Mobile Devices Pose an Increasing Threat to Enterprise Security
This is Part 3 of a 3-part series examining the biggest threats to endpoint security today, all of which can be conversations to have with your customers.
We live in a world in which employees use their mobile devices at work and that’s not going to change anytime soon.
For many companies, it presents a Catch-22 situation: employees tend to be more productive and efficient if they can access work email and data on their phones, but they also tend to make businesses more vulnerable to a hack or breach.
For solution providers, it presents tremendous opportunity to help customers strike a balance between productivity and security. For as long as mobile endpoints touch the network, bad guys will target those devices.
Mobile Malware on the Rise
Mobile devices such as smartphones have seen the greatest rise in potential IT security risk in the IT environment, according to the Ponemon Institute’s 2016 State of the Endpoint report.
For one, the number of insecure mobile devices used in the workplace has increased significantly, from 33% two years ago to 50% this year, according to the report. Meanwhile, 80% of respondents believe their mobile endpoints have been the target of malware over the last 12 months.
It’s a big concern for CISOs and IT executives, but also for application and device manufacturers too. For example, Apple recently announced a “bug bounty” program for identifying exploits and vulnerabilities.
Statistics around mobile security threats are as plentiful as they are scary:
- Less than 5% of enterprises use mobile threat detection software
- 8% of companies require employees to upgrade to the latest mobile OS
- Unique mobile malware samples have increased 72%
- Volume of malware tripled in 2015, compared to previous year
- 10 million users infected by one strain of malware on Android
Continue the Conversation
Because neither mobile malware nor mobile devices in the workplace are going away, solution providers need to present the best security solution possible for their customers. Likely, that means a different conversation for each company because each business has its own individual challenges.
For some, it might mean helping to develop a mobile security plan for employees to follow. Others may need help on the technology side, implementing the right solutions to protect their information.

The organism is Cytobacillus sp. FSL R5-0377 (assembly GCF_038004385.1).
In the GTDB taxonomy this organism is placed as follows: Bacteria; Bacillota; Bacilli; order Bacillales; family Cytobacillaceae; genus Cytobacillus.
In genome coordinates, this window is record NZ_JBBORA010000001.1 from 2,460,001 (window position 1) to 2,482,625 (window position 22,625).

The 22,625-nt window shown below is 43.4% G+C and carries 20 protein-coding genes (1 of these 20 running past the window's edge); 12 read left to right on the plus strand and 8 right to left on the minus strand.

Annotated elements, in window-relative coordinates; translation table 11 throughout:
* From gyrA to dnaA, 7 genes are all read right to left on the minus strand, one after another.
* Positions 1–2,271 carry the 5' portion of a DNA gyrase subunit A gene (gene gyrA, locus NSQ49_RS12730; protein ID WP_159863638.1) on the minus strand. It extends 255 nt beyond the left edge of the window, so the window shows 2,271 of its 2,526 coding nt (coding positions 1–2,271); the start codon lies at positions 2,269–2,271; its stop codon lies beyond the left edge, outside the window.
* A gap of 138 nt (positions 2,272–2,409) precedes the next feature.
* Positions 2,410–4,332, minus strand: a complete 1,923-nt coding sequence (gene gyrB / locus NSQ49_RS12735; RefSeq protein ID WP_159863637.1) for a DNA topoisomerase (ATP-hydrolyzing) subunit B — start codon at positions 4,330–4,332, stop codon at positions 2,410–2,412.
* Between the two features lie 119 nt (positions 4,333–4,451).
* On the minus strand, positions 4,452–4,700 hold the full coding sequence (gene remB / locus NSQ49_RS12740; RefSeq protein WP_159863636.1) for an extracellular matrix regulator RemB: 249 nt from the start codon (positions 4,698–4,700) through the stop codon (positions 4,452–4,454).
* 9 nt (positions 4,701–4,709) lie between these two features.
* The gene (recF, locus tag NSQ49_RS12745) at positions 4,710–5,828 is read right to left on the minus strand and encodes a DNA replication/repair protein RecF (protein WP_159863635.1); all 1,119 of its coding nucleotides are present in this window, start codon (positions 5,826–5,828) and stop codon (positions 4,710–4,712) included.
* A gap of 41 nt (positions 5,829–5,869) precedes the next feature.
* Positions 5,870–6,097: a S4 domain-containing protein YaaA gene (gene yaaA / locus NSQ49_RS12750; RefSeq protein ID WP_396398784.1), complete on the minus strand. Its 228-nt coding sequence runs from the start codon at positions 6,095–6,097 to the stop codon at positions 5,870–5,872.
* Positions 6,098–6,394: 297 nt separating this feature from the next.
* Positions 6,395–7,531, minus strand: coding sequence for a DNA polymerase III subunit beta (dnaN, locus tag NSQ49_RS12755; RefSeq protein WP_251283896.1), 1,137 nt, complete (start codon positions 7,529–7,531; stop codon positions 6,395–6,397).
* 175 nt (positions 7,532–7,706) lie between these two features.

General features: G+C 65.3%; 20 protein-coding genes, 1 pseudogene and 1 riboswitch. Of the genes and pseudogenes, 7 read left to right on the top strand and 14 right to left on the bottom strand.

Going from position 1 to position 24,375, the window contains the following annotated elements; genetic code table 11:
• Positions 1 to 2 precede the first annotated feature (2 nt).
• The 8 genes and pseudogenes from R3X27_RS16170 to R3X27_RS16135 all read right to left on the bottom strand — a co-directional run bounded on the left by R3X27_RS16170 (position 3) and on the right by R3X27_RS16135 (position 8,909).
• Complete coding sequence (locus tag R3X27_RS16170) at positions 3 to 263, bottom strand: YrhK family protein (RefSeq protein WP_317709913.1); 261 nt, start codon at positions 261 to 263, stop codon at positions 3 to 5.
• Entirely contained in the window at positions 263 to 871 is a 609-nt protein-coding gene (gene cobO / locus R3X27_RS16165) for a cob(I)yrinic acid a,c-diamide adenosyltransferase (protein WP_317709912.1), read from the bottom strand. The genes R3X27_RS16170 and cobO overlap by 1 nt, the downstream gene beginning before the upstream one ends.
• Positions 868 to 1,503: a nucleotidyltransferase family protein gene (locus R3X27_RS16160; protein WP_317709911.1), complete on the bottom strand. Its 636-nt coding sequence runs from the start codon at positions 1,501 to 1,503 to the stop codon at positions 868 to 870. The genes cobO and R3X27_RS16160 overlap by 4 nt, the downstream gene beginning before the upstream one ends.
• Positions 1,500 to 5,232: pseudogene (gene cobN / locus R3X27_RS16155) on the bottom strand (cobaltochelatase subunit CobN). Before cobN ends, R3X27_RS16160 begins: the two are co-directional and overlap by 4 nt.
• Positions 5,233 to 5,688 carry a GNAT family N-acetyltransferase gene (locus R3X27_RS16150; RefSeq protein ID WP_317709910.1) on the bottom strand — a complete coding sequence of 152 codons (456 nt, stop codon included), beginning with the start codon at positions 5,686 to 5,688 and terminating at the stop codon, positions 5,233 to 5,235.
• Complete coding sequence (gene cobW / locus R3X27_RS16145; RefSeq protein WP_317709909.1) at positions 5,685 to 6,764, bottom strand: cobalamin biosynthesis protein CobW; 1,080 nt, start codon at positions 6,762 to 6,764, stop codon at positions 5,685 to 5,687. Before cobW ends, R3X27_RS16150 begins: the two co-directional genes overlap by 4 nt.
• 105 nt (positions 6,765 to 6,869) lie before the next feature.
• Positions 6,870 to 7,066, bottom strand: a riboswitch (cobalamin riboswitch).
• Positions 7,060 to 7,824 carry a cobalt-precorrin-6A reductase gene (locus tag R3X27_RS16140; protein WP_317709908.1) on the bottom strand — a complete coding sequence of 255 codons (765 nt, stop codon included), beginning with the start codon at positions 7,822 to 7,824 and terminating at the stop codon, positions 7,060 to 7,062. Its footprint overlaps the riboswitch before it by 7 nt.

In either case, the conversation needs to be continuous and organic. There’s no end result when deploying a security solution. You need to continue to be vigilant, updating and adapting as threats mature and as the business grows.
Use current news topics—such as the Pokemon Go phenomenon—to help keep customers and their employees aware of how pervasive threats are. A recent study by Blackberry found that while 73% of companies have a mobile security strategy, only 3% say it’s the highest level possible. So there’s a lot of work to do.
In many cases, it’s not the executive you have to convince mobile security is important—it’s the employees themselves. More than 80% of executives said mobile security policies are frustrating workers, who believe the policies may hinder their productivity, according to the Blackberry report.
Any enterprise mobility discussion needs to be holistic—include not only the latest security offerings, but management and reporting of those solutions, professional services to help customers develop security policies, and training to ensure their employees understand and adhere to those policies.
Despite its name, there’s really no end point to endpoint security. Updates take place, malware gets more sophisticated and vulnerabilities are found. Your job as a trusted business and IT provider is to give customers the tools and the confidence to do their job without worry.
The Three Biggest Threats to Endpoint Security in Your Organization Today Blog Series: